ELECTION 2016: Hillary nearly falling behind Trump


As the nail-biting reality show we know to be the 2016 Presidential Election rounds into its home stretch towards Election Day, Hillary Clinton fans and supporters alike can’t help but wonder why the beloved Democratic hopeful isn’t leading by larger margins against novice Republican nominee Donald Trump.

Clinton herself wonders why she’s not blowing Trump out of the water.

On Sept. 21, during an address to a Laborers’ International Union of North America meeting in Las Vegas, Hillary Clinton barked the words: “Why aren’t I 50 points ahead, you might ask!”

She spoke to the group via video-conference delivering the statement rather awkwardly and in a berate tone which seemed to be the overall motif for the address.

So, Why isn’t Secretary Clinton ahead of Mr. Trump by 50 points?

Or even 10 points?
Do we really need to ask?

In a perfect world Clinton is beating Trump in
the polls by monumental strides, her experience makes her the perfect candidate with all the right answers and all the right solutions with an exceptional past in politics and is considered one of the most honest American politicians there ever was rivaling with honest Abe Lincoln.

She’s revered and welcomed back into the White House with open arms and is loved and seen as the strong leading matriarch of the United States of America.

In reality, the world isn’t perfect and neither is political puppet Clinton.

Her apparent victory in the Sept. 26 debate
at Hofstra University against Trump came as no surprise to the world of politics and seems to have helped Hillary move ahead in the polls.

But not by much.

According to USA Today’s poll tracker, it’s a very close race despite “big feats” with former Secretary Clinton’s performance during the first Presidential Debate.

Believe it or not it’s no mystery why Clinton is struggling to barely be able to keep her head above water to hold her lead in the polls.

People know her.

Let’s start with the millennial generation voters who made a tremendous impact in turnouts at the polls eight years ago for President Barack Obama and against both Clinton and John McCain. Why aren’t the same fired up feelings of the 2008 elections being expressed for Hillary as they were for Barack?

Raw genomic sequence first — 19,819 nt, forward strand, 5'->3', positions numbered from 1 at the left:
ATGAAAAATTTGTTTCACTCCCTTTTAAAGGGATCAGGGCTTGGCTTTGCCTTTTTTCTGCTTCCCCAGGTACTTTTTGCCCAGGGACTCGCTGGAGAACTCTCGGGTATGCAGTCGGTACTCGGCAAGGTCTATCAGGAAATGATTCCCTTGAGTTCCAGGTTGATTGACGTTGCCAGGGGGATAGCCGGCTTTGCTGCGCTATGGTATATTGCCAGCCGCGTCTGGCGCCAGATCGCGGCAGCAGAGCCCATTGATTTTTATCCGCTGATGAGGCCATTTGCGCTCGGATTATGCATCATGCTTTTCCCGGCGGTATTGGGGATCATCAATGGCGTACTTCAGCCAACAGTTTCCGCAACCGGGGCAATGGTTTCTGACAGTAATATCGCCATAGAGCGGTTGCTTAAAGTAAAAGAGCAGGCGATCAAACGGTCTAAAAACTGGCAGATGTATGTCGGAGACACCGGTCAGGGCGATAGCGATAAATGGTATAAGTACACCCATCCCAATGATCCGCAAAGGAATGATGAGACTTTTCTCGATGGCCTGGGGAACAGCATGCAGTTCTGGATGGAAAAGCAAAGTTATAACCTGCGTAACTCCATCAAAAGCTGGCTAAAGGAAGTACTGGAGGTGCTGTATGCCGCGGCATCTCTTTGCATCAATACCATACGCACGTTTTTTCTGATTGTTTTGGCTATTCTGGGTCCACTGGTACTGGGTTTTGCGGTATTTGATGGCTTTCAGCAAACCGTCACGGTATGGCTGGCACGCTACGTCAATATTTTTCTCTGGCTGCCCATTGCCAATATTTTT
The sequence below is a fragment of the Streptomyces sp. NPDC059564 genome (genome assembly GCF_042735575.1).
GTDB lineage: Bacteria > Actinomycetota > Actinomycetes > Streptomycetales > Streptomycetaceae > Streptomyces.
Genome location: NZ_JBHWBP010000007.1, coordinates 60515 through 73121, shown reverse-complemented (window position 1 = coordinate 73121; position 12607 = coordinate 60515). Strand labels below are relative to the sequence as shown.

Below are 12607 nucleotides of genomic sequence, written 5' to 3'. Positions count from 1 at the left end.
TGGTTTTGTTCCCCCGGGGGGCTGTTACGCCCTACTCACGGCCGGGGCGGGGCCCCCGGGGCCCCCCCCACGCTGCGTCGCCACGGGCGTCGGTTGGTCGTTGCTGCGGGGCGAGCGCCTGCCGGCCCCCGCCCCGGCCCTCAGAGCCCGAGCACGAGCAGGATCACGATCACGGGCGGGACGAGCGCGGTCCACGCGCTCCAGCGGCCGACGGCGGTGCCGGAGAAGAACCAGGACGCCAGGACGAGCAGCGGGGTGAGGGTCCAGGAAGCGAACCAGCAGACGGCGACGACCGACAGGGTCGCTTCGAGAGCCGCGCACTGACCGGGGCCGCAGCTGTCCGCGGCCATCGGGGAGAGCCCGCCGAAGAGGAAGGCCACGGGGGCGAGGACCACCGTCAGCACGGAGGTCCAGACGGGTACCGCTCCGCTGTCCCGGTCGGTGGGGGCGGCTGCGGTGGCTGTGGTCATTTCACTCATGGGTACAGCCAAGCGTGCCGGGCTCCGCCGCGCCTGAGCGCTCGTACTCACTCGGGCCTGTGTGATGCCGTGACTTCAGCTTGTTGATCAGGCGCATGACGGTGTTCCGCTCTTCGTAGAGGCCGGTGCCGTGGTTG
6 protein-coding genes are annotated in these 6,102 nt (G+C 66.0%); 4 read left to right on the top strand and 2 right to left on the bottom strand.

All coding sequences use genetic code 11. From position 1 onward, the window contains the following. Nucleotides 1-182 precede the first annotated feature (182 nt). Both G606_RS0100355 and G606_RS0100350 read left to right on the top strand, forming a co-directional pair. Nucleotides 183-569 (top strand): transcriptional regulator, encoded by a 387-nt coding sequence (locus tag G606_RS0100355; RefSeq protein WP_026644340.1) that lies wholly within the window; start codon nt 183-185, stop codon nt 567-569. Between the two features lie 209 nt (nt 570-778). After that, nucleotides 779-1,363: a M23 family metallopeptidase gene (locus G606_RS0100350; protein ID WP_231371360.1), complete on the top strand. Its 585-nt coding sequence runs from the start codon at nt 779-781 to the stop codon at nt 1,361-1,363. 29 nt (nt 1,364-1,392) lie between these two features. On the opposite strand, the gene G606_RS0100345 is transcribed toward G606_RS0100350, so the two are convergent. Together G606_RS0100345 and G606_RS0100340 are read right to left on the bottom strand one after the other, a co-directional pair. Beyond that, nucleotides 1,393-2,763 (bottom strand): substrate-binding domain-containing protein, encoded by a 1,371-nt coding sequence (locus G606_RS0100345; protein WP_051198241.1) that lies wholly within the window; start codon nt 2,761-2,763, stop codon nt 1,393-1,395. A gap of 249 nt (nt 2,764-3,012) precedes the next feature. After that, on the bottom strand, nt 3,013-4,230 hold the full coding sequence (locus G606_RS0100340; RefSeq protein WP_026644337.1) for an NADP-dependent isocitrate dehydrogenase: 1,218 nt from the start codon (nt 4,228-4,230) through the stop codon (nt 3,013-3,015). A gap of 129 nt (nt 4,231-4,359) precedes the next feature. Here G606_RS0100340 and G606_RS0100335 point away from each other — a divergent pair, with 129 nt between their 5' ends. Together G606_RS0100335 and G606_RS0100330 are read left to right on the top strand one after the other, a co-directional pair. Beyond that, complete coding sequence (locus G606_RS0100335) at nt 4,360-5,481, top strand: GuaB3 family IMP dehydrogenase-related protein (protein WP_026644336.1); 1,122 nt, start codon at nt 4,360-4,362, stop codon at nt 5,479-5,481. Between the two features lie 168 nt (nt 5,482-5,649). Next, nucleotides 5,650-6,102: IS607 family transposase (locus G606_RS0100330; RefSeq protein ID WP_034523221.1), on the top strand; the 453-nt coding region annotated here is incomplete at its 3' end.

It’s because we’re still waiting on the “Change” Obama and the DNC so proudly declared and promised was going to happen once elected into the White House.

Unfortunately, Americans were gypped by the sweet nothings of the Obama campaign and will only be fooled yet again by Clinton and the “happy meals” of lies she continues to ostentatiously serve along with her best “sales men” grin.

To be 50 points ahead, Clinton would need a substantial amount of support from the Republican side which is very unlikely since referring to GOP voters as the ‘enemy’ during the Democrat debate season, and more recently describing them as deplorable but considering the miraculous turn around with her health from having pneumonia to being cured in a week, anything can happen.

Furthermore, Clinton’s biggest strength may also lead to her demise. The qualifications of such a powerful position as president doesn’t come without experience and Secretary Clinton’s checkered record and 35+ years of experience is bad experience and only represents the past which is not something she can solely run on.

Her globalist policies mixed with “her judgments and decisions in dealing with Syria, Iraq and Libya along with her use of a private email server while Secretary of State” remain the second biggest concern among voters according to a recent NBC News/Wall Street Journal poll.

Also, the obvious Benghazi attack leading to the deaths of four Americans including Ambassador Stevens remains at the forefront of the bad track record for Clinton which leads many to believe her negligence on the issue will foretell a sign of weak protection strategies for America to terrorist groups such as Isis if she gets elected.

Hillary’s weakness with millennials factors in to one of the main reasons she isn’t 50 points ahead.

She has a complex to her that forces you to either hate her or just be able to tolerate her.

Obama described her best with a back handed compliment during a 2008 debate: She’s likeable enough.

But just barely- and only because her opponent continues to put his foot in his mouth every time he opens it. Fortunately for her, Clinton doesn’t need the 50 points she thinks she deserves to become the first female president.

She only needs to win by one.